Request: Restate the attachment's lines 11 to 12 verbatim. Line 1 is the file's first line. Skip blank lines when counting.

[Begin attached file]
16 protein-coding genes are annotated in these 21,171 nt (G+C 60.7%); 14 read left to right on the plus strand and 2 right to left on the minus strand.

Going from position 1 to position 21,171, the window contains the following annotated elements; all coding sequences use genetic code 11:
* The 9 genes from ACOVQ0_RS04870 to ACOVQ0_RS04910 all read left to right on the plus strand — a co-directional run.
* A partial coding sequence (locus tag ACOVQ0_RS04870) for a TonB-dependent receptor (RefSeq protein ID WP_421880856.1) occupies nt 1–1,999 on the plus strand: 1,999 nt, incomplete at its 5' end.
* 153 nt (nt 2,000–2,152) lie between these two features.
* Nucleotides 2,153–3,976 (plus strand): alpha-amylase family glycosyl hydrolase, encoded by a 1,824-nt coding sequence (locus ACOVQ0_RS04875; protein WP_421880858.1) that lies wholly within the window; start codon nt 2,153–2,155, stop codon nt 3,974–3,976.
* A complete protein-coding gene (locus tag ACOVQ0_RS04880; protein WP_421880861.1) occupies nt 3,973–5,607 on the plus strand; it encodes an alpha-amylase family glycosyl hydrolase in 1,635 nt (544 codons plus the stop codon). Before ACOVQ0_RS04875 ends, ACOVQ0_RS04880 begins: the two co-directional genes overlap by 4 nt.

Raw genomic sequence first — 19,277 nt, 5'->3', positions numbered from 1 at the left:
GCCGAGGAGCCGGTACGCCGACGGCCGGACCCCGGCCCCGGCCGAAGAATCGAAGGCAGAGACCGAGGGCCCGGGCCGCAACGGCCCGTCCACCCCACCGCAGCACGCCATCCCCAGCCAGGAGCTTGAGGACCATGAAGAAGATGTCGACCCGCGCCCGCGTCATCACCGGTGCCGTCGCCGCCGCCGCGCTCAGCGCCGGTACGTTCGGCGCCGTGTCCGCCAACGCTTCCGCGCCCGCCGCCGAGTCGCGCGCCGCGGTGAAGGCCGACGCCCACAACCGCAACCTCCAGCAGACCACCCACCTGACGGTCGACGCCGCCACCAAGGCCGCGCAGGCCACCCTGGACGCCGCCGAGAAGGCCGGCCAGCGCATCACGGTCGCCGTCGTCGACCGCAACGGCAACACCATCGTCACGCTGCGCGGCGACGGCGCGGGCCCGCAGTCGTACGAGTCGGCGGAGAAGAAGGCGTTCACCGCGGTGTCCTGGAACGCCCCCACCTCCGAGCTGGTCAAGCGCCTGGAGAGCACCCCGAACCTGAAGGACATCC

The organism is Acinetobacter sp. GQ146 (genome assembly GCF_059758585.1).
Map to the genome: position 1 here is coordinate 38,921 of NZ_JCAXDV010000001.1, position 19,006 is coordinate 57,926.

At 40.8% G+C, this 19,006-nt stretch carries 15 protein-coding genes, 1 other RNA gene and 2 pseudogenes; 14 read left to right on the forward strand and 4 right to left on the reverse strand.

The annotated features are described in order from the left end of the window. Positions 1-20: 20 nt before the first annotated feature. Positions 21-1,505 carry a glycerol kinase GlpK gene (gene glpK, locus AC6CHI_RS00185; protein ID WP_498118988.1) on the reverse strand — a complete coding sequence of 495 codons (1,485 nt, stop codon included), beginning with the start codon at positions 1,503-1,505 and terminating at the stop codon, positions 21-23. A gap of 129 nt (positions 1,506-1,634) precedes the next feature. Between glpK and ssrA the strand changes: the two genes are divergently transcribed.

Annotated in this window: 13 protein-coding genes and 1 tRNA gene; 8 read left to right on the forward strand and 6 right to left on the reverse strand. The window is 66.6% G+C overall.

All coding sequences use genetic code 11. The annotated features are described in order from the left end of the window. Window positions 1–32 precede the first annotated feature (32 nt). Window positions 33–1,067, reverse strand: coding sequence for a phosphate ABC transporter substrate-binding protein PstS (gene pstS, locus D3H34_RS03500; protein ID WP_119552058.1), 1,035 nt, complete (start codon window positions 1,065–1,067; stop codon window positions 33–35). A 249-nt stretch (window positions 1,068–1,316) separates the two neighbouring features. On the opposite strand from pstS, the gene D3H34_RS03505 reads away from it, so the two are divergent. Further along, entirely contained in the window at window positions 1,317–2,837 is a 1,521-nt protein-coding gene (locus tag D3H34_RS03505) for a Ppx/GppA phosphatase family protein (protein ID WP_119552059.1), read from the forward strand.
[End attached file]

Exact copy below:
Map to the genome: position 1 here is coordinate 38,921 of NZ_JCAXDV010000001.1, position 19,006 is coordinate 57,926.

At 40.8% G+C, this 19,006-nt stretch carries 15 protein-coding genes, 1 other RNA gene and 2 pseudogenes; 14 read left to right on the forward strand and 4 right to left on the reverse strand.